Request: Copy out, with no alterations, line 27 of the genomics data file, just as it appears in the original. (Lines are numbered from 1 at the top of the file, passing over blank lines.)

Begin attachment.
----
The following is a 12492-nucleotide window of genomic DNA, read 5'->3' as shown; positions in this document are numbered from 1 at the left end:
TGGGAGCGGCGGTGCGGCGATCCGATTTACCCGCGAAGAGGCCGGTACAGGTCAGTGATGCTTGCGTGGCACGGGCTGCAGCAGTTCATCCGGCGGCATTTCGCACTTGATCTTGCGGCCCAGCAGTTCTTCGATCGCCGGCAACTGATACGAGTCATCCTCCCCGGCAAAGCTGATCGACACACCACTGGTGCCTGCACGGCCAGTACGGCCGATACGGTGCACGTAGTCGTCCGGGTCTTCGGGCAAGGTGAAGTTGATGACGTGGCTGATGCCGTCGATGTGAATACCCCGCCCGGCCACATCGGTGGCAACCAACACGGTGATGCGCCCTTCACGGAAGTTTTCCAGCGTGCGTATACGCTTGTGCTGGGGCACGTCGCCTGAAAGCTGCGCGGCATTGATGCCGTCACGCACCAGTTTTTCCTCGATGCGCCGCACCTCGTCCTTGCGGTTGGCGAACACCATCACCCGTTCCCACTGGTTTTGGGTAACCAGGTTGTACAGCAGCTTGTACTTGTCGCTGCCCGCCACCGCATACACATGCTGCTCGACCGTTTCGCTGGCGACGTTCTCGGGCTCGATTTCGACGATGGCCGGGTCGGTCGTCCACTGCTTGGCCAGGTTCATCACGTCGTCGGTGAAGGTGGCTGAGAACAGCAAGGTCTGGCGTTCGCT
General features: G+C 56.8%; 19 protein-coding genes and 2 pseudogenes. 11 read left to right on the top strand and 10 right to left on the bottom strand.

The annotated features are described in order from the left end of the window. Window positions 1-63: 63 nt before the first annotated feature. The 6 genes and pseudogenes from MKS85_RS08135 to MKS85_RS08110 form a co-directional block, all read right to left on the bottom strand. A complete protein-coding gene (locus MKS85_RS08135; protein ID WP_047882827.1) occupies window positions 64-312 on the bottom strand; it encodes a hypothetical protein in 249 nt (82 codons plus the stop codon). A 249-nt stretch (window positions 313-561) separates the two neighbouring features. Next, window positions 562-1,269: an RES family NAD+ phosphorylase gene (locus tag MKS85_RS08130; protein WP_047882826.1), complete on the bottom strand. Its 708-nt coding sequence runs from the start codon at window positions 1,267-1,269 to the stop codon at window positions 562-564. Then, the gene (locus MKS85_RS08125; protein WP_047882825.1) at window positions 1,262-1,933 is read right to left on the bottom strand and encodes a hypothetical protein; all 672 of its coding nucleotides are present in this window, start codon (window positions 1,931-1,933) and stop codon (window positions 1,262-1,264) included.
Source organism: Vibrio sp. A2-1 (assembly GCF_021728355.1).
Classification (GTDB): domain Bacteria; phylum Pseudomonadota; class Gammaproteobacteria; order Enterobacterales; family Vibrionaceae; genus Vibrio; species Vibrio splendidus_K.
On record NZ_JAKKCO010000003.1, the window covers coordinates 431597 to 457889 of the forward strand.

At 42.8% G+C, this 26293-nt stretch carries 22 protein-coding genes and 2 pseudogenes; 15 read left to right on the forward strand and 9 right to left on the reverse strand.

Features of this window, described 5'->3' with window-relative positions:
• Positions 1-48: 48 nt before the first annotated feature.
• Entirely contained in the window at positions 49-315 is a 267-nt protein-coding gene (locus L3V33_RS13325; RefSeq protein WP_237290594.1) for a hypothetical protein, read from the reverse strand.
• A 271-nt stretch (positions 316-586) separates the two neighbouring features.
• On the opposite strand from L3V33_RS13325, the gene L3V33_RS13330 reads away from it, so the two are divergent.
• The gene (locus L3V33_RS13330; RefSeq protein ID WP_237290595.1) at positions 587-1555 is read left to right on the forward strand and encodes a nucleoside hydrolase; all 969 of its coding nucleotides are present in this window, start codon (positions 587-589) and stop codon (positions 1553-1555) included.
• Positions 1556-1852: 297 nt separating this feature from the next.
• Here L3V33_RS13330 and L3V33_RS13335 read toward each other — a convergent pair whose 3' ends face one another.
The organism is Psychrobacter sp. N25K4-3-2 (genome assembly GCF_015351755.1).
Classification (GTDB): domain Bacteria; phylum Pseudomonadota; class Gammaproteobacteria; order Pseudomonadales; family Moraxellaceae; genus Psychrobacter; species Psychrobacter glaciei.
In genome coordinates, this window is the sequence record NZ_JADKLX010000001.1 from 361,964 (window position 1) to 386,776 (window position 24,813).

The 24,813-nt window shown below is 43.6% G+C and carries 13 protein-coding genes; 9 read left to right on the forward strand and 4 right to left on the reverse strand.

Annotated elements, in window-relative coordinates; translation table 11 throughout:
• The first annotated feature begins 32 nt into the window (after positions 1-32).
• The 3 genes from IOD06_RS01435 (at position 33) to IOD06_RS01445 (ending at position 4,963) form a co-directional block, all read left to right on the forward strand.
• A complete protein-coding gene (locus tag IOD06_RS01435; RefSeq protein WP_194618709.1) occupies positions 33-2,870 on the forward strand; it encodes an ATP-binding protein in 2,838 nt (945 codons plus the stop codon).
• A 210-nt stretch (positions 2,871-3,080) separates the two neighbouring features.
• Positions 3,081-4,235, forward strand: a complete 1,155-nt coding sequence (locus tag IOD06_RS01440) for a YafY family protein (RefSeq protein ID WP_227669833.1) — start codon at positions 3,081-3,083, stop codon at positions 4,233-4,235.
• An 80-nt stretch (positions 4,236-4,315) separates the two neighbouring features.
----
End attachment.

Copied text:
• An 80-nt stretch (positions 4,236-4,315) separates the two neighbouring features.